African countries have been called upon to be vigilant at the Paris climate negotiations as the outcome of the current negotiation could be problematic for the continent, a press release from the United Nations Economic Commission for Africa (ECA) says.
Carlos Lopes, the Executive Secretary of the ECA gave the warning when he addressed a cross-section of African delegations in Paris.
According to Lopes, the negotiation could potentially be problematic for Africa if it is not based on the principles of equity and common but differentiated responsibilities and respective capacities, and the Intended Nationally Determined Contributions (INDCs) do not fully recognize historical emissions.
Delegations from African countries are seeking a solution to differences that have somehow stalled on the main issues of African concern such as a balanced implementation of adaptation and mitigation; financing of the INDCs. To date, 53 of the 54 African countries have submitted their contributions.
He noted that the fact that 53 countries have submitted their contributions showed Africa’s readiness, he also indicated that now that negotiations have entered their political phase, Africa must do everything to ensure that the continent is not shortchanged in the way its interests are reflected in the final agreement.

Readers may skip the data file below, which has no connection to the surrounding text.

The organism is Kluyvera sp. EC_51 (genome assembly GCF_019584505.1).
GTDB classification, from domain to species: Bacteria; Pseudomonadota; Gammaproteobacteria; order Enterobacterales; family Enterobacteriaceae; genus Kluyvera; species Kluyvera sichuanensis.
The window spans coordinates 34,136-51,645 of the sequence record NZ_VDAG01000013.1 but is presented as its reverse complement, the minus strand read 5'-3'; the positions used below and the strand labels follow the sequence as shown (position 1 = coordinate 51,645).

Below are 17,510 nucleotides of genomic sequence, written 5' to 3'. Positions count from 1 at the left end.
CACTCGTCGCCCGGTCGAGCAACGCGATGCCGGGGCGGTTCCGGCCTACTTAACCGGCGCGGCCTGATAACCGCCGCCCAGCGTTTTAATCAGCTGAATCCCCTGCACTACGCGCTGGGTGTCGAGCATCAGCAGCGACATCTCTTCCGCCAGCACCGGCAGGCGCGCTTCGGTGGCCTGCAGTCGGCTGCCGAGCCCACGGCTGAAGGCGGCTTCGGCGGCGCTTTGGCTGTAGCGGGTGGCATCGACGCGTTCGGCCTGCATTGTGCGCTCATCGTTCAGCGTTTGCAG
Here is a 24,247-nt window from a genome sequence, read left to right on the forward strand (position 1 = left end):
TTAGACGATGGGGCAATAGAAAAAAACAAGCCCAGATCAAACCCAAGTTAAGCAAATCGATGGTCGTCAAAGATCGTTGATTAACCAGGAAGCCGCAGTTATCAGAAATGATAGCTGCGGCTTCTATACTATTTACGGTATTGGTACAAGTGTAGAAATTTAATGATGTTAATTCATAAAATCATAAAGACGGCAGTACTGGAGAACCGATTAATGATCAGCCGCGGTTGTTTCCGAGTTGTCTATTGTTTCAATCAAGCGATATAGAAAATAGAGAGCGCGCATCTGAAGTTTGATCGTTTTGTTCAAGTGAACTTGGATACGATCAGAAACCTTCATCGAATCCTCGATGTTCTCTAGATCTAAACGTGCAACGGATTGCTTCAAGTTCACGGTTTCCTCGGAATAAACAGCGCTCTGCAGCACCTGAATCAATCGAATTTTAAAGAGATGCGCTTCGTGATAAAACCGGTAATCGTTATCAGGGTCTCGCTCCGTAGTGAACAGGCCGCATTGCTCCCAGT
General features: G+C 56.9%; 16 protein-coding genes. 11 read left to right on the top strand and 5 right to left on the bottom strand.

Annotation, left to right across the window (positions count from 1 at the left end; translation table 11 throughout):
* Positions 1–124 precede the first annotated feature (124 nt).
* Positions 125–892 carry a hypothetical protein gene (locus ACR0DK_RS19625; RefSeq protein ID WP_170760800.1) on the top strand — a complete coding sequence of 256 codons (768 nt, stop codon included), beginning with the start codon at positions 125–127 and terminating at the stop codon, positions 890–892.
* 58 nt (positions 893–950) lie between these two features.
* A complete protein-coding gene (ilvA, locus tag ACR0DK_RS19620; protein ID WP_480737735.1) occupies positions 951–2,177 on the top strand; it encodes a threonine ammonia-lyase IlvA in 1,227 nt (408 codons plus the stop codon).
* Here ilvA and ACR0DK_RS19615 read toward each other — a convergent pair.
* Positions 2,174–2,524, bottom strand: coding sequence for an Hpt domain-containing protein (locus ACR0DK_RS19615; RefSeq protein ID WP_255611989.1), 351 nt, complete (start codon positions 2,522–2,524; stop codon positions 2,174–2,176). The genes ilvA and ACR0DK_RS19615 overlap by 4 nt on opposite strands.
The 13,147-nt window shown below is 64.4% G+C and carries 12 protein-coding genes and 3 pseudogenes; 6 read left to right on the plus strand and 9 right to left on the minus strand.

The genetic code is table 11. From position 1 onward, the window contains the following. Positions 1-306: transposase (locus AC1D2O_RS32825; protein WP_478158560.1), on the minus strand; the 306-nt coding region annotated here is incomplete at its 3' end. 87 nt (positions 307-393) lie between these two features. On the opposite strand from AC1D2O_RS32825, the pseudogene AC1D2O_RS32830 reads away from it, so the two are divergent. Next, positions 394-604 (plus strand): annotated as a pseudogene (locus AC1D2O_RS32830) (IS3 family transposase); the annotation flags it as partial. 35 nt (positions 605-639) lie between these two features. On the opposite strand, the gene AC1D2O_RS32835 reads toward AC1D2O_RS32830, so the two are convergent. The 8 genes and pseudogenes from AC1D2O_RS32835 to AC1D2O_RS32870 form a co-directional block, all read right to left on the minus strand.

“In this context, the planned contributions determined at the national level may be Africa’s best outcome from these negotiations,” he said.
The release notes that earlier Thursday December 10, 2015, the French foreign minister Laurent Fabius had urged African countries to play their part in ensuring that the negotiations progressed faster towards a resolution of the outstanding issues. Mr Xolisa, a member of the African Group of Negotiators, said they would take the time they need to ensure that the final agreement reflects Africa’s concerns, as much as possible.
According to Mr. Tosi Mpanu Mpanu, a negotiator of the DRC and member of the Board of Directors of the Green climate Fund, progress in the COP 21 negotiations is painstakingly slow.
“As the African Group, there are issues and principles that are non-negotiable, such as the principle differentiation between parties. We cannot say, today, that we must all undertake the same level of effort in emissions reduction. This is not possible,” the release cited him as saying.
Meanwhile, reports from Paris say the final agreement can’t be reached today Friday December 11 and has been extended to Saturday December 12, 2015.
By Emmanuel K. Dogbevi